many of the compositions have bilateral symetry. This looks kind of "static", balanced or "no tension". The park bench image is not this way. It has a forground object and the left and right sides don'r look alike. Do more of this.

    Squint hard and make the view through the viewfinder look blurry then make the blobs of color be arainged by the "rule of thirds"

    Put the points of interest on one of the intersections of a 3x3 grid and align other points of interrst along a 60 or 30 degree sloping line
     
  16. macrumors 65816

    whocares

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    #16
    One thing I really like (and use!) about my DSLR is the overlaid grid in the viewfinder. Two advantages:
    * better composition;
    * finito the sloping horizons. :eek:
     
  17. macrumors 65816

    kjs862

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    #17
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    andy8408

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    #18
    nature photos

    The best time to shoot landscape/outdoors is either early morning or late evening, when the sun (if there is any) is less intense, a good picture should lead the eye through the page to a point of interest, the park bench picture leads the eye out to the right and away into the distance.

    Keep on clicking...and you will only get better.
     
  19. macrumors regular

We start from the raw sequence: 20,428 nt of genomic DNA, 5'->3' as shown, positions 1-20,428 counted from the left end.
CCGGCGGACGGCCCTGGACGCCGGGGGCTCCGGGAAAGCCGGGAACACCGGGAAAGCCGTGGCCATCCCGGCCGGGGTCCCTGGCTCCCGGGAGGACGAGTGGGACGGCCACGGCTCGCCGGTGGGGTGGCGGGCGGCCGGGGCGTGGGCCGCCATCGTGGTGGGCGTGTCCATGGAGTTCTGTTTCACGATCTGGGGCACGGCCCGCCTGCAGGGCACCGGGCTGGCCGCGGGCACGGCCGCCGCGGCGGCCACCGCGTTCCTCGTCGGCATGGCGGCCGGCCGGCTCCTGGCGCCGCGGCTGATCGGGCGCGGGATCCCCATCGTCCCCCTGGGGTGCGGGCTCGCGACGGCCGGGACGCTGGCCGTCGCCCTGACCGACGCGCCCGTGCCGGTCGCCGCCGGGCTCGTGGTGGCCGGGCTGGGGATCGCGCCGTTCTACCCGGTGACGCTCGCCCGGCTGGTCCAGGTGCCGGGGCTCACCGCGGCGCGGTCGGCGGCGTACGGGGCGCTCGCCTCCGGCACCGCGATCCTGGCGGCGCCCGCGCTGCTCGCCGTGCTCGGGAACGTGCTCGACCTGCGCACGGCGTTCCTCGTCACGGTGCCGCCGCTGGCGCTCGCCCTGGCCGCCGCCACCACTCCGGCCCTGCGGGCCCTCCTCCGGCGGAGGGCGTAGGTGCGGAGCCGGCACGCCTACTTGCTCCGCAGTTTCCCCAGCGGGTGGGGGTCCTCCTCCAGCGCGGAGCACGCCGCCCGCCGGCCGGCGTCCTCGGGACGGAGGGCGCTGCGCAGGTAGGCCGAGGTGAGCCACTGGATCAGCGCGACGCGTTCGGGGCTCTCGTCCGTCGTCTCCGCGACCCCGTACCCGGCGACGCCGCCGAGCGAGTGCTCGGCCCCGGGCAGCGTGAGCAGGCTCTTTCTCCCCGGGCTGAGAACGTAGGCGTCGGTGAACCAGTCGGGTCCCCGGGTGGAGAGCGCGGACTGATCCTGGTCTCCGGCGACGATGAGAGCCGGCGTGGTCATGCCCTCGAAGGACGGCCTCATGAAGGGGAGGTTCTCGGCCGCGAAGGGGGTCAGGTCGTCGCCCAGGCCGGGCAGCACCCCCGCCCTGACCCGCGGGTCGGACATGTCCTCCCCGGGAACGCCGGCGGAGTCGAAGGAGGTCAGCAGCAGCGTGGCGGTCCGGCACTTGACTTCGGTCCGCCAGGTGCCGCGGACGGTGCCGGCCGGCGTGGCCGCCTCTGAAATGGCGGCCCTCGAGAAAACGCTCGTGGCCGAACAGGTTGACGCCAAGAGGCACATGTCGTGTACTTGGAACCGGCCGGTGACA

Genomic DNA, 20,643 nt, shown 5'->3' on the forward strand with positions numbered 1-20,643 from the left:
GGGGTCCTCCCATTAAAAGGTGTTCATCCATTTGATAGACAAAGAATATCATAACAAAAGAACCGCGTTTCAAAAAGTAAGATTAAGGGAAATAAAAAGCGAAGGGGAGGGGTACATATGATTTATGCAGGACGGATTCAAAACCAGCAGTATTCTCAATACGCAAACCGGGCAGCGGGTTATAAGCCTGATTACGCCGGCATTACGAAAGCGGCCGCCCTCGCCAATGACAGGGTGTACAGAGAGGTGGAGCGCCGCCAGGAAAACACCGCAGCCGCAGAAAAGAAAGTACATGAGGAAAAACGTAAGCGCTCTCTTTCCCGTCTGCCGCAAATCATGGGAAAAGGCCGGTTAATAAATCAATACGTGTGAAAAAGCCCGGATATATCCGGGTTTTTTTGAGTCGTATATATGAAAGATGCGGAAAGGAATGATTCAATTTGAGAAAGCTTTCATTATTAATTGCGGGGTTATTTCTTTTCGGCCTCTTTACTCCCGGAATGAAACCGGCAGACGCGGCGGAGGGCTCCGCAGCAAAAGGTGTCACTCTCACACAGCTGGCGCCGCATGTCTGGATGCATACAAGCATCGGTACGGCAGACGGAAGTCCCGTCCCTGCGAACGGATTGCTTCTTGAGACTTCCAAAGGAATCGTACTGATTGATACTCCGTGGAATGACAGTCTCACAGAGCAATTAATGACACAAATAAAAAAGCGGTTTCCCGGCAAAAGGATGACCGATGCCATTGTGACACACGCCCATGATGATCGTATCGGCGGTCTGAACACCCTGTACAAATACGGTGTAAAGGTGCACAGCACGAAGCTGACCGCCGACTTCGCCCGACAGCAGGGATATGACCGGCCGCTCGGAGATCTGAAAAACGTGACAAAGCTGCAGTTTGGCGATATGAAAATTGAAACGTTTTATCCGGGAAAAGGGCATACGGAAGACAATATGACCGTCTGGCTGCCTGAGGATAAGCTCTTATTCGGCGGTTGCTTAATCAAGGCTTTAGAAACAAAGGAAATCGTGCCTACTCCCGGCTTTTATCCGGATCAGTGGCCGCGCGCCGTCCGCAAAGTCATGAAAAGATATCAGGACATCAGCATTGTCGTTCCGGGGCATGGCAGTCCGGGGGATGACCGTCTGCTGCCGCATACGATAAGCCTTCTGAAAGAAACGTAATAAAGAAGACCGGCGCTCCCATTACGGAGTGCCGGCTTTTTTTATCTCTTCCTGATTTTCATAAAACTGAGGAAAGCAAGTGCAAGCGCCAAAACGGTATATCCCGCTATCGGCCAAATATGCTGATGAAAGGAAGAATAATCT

marchcapital

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    #19
    what camera do you use?
     
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    Clix Pix

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    #20

    Actually, it's not always so important which camera or which lens a photographer uses, but how he/she uses the particular equipment at hand.....

    Someone can have a whiz-bang top-of-the-line mega-expensive DSLR with mega-mega-pixels and every possible menu function or button function known to man and a zillion lenses and STILL come out with crappy images while someone else can approach the same subject with a simple digital point-and-shoot or a simple all-manual film camera and come away with stunning results.

    In photography, the equipment is only one piece of the total equation. It's the photographer's eye, creative imagination and ability to work with what he or she has that is important in the outcome of the final image.